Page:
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Intel Prices Widely Anticipated IPO for Self-Driving Car Unit Mobileye


Intel Corp.’s

INTC 0.22%

self-driving car unit Mobileye Global Inc. priced its initial public offering at $21 a share, a dollar above the top of its targeted range, according to people close to the deal.

Mobileye raised $861 million by selling 41 million shares, valuing the company at roughly $17 billion, the people said. That is more than the $15.3 billion that Intel paid for the Mobileye in 2017 but a far cry from the $50 billion or more that the chip giant originally set its sights on when it unveiled plans for the listing late last year.

The Wall Street Journal previously reported that Intel was expected to price the IPO at or above the top of its targeted range of $18 to $20 a share.

Pricing any IPO right now is tricky given the parlous state of the market. Sharp swings in major stock indexes as interest rates barrel higher have hammered the IPO market in 2022. IPOs in the U.S. had raised only $7.4 billion so far this year, putting 2022 on track to be the worst year for new issues in decades, according to Dealogic.

Technology companies broadly have been among the hardest-hit sectors over the past 12 months, with the Nasdaq Composite down 26% from this point last year compared with the S&P 500’s roughly 15% loss. Driverless-car technology was in hot demand several years ago, but that has cooled. Mobileye faces stiff competition, including from Google parent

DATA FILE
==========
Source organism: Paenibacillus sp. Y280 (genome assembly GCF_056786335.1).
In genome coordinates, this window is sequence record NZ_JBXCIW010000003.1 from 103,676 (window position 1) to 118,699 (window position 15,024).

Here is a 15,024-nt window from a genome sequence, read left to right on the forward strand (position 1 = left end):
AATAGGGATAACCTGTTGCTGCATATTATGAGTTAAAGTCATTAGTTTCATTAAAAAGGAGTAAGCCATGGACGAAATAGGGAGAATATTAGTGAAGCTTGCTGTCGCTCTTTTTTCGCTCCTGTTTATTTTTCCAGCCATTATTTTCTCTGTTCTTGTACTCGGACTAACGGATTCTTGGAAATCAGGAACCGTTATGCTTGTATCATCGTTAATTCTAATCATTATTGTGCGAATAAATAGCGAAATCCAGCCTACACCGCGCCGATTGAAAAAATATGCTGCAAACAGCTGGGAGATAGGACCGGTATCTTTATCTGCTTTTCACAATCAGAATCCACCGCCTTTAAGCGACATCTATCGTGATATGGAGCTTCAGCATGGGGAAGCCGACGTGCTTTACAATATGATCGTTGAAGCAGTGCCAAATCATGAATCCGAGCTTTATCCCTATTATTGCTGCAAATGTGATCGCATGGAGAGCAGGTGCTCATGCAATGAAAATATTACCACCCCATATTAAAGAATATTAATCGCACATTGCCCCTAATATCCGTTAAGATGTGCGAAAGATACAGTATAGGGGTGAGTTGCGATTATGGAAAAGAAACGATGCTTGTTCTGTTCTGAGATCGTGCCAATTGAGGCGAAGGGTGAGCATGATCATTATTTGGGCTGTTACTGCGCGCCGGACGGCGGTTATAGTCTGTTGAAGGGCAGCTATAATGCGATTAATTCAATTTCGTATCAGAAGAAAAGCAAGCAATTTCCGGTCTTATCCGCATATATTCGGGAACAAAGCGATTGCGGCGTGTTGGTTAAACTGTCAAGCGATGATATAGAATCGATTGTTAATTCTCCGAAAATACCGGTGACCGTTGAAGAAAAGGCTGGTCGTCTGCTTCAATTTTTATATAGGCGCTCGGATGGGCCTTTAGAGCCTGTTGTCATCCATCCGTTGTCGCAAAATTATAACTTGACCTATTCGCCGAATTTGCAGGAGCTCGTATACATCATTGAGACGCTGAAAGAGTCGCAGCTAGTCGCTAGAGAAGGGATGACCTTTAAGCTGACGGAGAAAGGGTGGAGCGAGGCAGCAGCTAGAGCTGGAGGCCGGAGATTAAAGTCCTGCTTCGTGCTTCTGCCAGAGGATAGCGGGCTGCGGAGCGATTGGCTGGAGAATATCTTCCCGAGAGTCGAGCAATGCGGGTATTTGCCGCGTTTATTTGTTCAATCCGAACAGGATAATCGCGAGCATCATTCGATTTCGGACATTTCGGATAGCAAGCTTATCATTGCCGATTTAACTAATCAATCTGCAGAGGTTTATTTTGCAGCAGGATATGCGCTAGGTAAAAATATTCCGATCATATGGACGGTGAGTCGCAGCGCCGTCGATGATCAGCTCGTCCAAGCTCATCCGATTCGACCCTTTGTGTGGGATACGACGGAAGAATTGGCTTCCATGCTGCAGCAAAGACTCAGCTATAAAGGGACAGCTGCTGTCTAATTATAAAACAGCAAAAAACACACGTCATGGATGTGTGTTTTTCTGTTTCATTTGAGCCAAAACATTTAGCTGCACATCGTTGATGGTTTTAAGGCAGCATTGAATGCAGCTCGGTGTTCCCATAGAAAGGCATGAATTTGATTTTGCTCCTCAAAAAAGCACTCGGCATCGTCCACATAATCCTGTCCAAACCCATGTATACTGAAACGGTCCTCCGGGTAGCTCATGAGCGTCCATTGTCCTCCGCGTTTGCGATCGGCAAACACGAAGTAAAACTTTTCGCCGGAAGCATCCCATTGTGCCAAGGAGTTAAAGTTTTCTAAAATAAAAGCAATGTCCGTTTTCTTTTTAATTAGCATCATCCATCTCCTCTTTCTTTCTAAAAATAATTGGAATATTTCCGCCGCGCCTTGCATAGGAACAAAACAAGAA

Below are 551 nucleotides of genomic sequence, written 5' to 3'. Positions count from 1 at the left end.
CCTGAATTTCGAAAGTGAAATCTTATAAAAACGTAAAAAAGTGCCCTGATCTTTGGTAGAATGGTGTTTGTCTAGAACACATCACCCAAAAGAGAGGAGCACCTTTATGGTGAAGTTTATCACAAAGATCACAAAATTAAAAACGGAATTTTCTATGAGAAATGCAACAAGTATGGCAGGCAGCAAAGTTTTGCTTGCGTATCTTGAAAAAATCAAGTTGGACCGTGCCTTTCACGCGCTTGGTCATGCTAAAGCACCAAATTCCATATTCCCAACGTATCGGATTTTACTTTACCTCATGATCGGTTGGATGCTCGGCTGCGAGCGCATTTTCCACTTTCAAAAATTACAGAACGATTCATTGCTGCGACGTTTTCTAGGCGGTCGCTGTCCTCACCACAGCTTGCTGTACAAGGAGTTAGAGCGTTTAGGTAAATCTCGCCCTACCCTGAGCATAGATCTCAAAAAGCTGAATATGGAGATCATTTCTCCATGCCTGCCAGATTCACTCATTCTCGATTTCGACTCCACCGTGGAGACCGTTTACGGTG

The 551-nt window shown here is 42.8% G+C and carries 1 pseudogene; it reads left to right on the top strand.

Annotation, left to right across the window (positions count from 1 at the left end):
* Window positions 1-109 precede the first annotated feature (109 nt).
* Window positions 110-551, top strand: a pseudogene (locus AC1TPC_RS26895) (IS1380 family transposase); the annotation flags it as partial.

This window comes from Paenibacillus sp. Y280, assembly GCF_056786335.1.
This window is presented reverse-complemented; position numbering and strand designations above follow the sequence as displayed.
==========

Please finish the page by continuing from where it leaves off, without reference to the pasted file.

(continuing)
Alphabet Inc.’s

Waymo and Inc.’s


The IPO market faces its worst year in two decades, forcing some companies to slash their valuations by nearly 80% and seek funding in private markets. WSJ explains why the market for public offerings has frozen and what it would take to thaw. Photo Illustration: Ryan Trefes

Intel and underwriters overseeing the deal were determined to plow forward with the IPO, expected to be the last major listing of the year, with the chip maker’s Chief Executive

Pat Gelsinger

having said that Intel doesn’t need the money that the Mobileye offering would generate. Listing Mobileye would give the self-driving car unit a higher profile and attract more business, he has said.

To get the deal done, Intel adjusted its offering, selling fewer shares than planned—representing only about 5% to 6% of those that will ultimately be outstanding. It lined up what are known as cornerstone buyers for roughly 40% of the deal.

Intel and the underwriters have been aided somewhat by a strong market in recent days, with the tech-stock heavy Nasdaq index up about 8.5% since Oct. 14, including a more than 2% surge Tuesday.

Executives and underwriters are keen for the shares to trade well, so they were mindful of not pricing them too high.

Mobileye is set to start trading Wednesday on the Nasdaq stock exchange under the symbol MBLY.

Write to Corrie Driebusch at [email protected]

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